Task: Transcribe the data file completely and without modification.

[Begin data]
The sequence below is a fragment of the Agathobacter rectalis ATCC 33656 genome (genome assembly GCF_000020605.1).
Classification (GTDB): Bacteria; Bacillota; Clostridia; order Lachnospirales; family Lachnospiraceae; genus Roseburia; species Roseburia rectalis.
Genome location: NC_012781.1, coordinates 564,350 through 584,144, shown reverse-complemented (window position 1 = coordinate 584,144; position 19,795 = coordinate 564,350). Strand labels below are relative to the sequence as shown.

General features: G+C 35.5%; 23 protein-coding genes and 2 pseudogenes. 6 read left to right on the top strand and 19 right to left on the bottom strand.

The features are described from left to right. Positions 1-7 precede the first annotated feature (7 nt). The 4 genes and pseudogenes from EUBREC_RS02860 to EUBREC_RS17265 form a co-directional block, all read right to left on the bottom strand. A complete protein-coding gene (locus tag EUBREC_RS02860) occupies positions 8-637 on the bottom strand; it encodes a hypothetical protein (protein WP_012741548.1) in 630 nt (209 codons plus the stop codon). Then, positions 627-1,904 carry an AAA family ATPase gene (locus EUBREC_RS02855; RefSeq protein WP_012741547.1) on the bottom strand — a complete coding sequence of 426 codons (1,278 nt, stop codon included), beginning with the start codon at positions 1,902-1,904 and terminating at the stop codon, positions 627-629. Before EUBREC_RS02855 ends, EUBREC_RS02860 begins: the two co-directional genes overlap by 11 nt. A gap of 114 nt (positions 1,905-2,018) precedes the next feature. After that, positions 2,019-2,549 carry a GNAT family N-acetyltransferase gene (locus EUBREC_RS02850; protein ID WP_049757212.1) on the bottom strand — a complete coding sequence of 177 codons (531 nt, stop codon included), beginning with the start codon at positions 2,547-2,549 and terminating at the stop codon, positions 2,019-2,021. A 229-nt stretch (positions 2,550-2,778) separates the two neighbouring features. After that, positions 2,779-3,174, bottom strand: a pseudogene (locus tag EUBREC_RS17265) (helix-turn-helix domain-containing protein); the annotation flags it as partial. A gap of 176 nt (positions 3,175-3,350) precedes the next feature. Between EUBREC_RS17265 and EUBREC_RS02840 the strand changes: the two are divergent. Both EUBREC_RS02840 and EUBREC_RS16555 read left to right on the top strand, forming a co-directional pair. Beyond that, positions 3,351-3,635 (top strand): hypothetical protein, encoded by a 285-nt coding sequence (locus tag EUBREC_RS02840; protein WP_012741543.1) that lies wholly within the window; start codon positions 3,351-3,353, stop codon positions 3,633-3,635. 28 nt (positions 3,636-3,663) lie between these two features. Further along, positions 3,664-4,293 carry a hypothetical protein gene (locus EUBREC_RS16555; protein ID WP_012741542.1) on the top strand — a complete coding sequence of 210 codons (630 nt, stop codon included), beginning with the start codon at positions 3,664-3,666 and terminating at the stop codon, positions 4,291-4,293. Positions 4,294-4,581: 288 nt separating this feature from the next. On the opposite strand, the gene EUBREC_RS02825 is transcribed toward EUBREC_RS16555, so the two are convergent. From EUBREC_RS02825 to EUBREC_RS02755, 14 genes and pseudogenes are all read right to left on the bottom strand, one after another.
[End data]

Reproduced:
The sequence below is a fragment of the Agathobacter rectalis ATCC 33656 genome (genome assembly GCF_000020605.1).
Classification (GTDB): Bacteria; Bacillota; Clostridia; order Lachnospirales; family Lachnospiraceae; genus Roseburia; species Roseburia rectalis.
Genome location: NC_012781.1, coordinates 564,350 through 584,144, shown reverse-complemented (window position 1 = coordinate 584,144; position 19,795 = coordinate 564,350). Strand labels below are relative to the sequence as shown.

General features: G+C 35.5%; 23 protein-coding genes and 2 pseudogenes. 6 read left to right on the top strand and 19 right to left on the bottom strand.

The features are described from left to right. Positions 1-7 precede the first annotated feature (7 nt). The 4 genes and pseudogenes from EUBREC_RS02860 to EUBREC_RS17265 form a co-directional block, all read right to left on the bottom strand. A complete protein-coding gene (locus tag EUBREC_RS02860) occupies positions 8-637 on the bottom strand; it encodes a hypothetical protein (protein WP_012741548.1) in 630 nt (209 codons plus the stop codon). Then, positions 627-1,904 carry an AAA family ATPase gene (locus EUBREC_RS02855; RefSeq protein WP_012741547.1) on the bottom strand — a complete coding sequence of 426 codons (1,278 nt, stop codon included), beginning with the start codon at positions 1,902-1,904 and terminating at the stop codon, positions 627-629. Before EUBREC_RS02855 ends, EUBREC_RS02860 begins: the two co-directional genes overlap by 11 nt. A gap of 114 nt (positions 1,905-2,018) precedes the next feature. After that, positions 2,019-2,549 carry a GNAT family N-acetyltransferase gene (locus EUBREC_RS02850; protein ID WP_049757212.1) on the bottom strand — a complete coding sequence of 177 codons (531 nt, stop codon included), beginning with the start codon at positions 2,547-2,549 and terminating at the stop codon, positions 2,019-2,021. A 229-nt stretch (positions 2,550-2,778) separates the two neighbouring features. After that, positions 2,779-3,174, bottom strand: a pseudogene (locus tag EUBREC_RS17265) (helix-turn-helix domain-containing protein); the annotation flags it as partial. A gap of 176 nt (positions 3,175-3,350) precedes the next feature. Between EUBREC_RS17265 and EUBREC_RS02840 the strand changes: the two are divergent. Both EUBREC_RS02840 and EUBREC_RS16555 read left to right on the top strand, forming a co-directional pair. Beyond that, positions 3,351-3,635 (top strand): hypothetical protein, encoded by a 285-nt coding sequence (locus tag EUBREC_RS02840; protein WP_012741543.1) that lies wholly within the window; start codon positions 3,351-3,353, stop codon positions 3,633-3,635. 28 nt (positions 3,636-3,663) lie between these two features. Further along, positions 3,664-4,293 carry a hypothetical protein gene (locus EUBREC_RS16555; protein ID WP_012741542.1) on the top strand — a complete coding sequence of 210 codons (630 nt, stop codon included), beginning with the start codon at positions 3,664-3,666 and terminating at the stop codon, positions 4,291-4,293. Positions 4,294-4,581: 288 nt separating this feature from the next. On the opposite strand, the gene EUBREC_RS02825 is transcribed toward EUBREC_RS16555, so the two are convergent. From EUBREC_RS02825 to EUBREC_RS02755, 14 genes and pseudogenes are all read right to left on the bottom strand, one after another.